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I never thought I would say this about someone who makes $89,500 a year, but congressmen should have a pay raise.

It's political suicide for them to say that. But someone should, especially because it could help abolish honoraria - the controversial practice of congressmen giving speeches for pay to groups interested in influencing their votes.Critics go so far as to say that is selling votes or access. Congressmen disagree, of course, saying a $1,000 speech fee could never buy their vote.

But it's time for Congress to pay itself an adequate salary, and stop taking outside pay from people trying to influence them.

So why isn't $89,500 adequate? Surely it would be a lavish, almost decadent salary in Utah. But it isn't in Washington, where ads show that housing costs are up to five times as high - really - and every-day living costs are 15 percent or more higher.

I didn't believe that until I moved here a little over a month ago myself.

I found, for example, that if my $29,000 home back in Rose Park were somehow magically transported to a comparable area here, it could well be worth $90,000 and would have several people fighting to buy it because of a tight market. But in Utah's flat real estate market, I couldn't sell the house and found few people even willing to look at it.

Roll Call, a private newspaper written mainly for members of Congress and their staffs, recently published a guide to neighborhoods to help newly elected members decide where to live.

Roll Call talked about relatively "cheap" housing on Capitol Hill, saying one-bedroom apartments "rent for $700 to $1,00 a month, condominiums sell for just $80,000 and up, and a three-bedroom house sells for at least $220,000."

In Georgetown, where people such as Sen. Max Baucus, D-Mont., and Sen. Arlen Specter, R-Pa., live, "A three-bedroom house . . . starts at $400,000. A condominium in the area sells for no less than $200,000. A typical one-bedroom apartment rents for $950 a month."

Congressmen with children, pets or horses often move to somewhere such as McClean, Va., where townhouses - or what Utahns would call row houses - "begin selling at about $270,000, while property in the new subdivision named Millwood or in the Ballantrae Farms area averages well over $1 million."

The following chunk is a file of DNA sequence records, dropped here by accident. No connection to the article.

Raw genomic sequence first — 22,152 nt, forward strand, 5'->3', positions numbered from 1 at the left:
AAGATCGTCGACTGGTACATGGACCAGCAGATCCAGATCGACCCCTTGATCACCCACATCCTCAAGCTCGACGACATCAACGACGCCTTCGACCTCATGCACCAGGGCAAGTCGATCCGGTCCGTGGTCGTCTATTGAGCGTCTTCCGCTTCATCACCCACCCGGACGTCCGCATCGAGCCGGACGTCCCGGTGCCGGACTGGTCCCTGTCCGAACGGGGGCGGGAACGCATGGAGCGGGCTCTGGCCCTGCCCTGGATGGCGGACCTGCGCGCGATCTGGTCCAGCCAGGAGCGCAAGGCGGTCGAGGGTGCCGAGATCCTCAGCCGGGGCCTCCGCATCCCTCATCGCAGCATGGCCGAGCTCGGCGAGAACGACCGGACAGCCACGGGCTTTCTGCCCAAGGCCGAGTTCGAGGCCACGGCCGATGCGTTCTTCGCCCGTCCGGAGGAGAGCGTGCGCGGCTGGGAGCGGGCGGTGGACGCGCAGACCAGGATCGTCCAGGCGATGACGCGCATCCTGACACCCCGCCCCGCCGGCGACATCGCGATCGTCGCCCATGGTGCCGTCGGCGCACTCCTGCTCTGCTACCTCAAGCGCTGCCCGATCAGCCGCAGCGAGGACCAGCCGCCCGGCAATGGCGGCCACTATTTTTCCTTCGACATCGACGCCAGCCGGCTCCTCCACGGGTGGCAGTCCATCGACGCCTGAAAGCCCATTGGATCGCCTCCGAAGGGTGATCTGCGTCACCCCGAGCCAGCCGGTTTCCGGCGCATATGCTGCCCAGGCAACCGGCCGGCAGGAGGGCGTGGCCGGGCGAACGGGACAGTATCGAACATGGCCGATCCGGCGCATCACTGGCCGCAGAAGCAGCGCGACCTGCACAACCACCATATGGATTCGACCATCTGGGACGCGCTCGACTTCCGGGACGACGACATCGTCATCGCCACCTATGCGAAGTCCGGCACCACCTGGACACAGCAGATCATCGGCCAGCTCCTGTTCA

Besides handling such housing costs, congressmen must at the same time maintain a residence back in Utah - as well as cars in both places. That makes the $89,500 salary start to seem smaller.

Maybe that's why Reps. Howard Nielson and Wayne Owens and Sen. Jake Garn keep only relatively small apartments in Washington. Rep. Jim Hansen owns a small condominium in Alexandria, Va. and Sen. Orrin Hatch owns a home in Vienna, Va.

Elected representatives face some other costs that are necessary to do their jobs.

For example, they are expected to entertain often. And they are often solicited for donations for a wide variety of charities and good causes - and not contributing may look bad, even if the congressmen's finances are tight.

So the answer for many congressmen is to accept honoraria, even if it may appear as a conflict of interest. Currently, House members are permitted to earn up to 30 percent of their salaries ($26,850) as outside income and senators may retain up to 40 percent ($35,800).

How much salary is enough? Word has it that a commission will recommend next month that Congressmen pay themselves $135,000 a year - but ban honoraria.

It is a good proposal. It allows congressmen to throw cold water on some of the heat they will take for voting for a pay raise by pointing out they also banned honoraria.

If the proposal fails, Congressmen will still look to honoraria to help make ends meet. That, or they will be forced to live way outside of Washington - next to some newspaper reporters I know - where costs are only twice what they should be, instead of four or five times like they are closer to the Capitol.